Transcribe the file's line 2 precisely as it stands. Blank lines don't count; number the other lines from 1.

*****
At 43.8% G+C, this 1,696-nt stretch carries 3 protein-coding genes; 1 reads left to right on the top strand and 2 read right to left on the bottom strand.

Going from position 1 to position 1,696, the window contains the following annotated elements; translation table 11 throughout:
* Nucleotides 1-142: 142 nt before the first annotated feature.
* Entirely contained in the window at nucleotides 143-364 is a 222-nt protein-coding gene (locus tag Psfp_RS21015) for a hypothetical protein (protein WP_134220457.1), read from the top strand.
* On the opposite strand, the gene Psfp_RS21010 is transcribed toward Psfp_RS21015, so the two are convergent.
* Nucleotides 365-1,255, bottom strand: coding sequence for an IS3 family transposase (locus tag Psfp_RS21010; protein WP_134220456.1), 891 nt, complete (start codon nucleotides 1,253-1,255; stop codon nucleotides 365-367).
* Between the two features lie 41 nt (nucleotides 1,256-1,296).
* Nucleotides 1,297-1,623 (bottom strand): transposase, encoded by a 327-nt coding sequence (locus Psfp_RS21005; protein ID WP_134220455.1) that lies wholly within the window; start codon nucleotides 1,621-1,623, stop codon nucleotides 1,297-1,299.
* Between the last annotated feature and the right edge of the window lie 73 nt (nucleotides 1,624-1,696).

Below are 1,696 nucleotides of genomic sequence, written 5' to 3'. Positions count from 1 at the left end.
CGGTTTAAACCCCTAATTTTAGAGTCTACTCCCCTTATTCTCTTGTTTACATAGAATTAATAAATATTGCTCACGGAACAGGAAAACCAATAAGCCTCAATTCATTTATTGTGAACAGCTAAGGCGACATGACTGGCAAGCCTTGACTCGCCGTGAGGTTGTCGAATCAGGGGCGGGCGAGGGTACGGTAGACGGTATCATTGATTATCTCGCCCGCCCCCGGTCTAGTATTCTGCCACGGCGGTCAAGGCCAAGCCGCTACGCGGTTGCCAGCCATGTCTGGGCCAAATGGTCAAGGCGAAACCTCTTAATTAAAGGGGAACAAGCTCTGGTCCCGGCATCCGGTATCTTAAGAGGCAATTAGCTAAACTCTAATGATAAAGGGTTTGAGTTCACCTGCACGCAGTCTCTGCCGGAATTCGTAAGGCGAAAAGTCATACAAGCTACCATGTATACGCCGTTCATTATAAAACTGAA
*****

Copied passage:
Going from position 1 to position 1,696, the window contains the following annotated elements; translation table 11 throughout: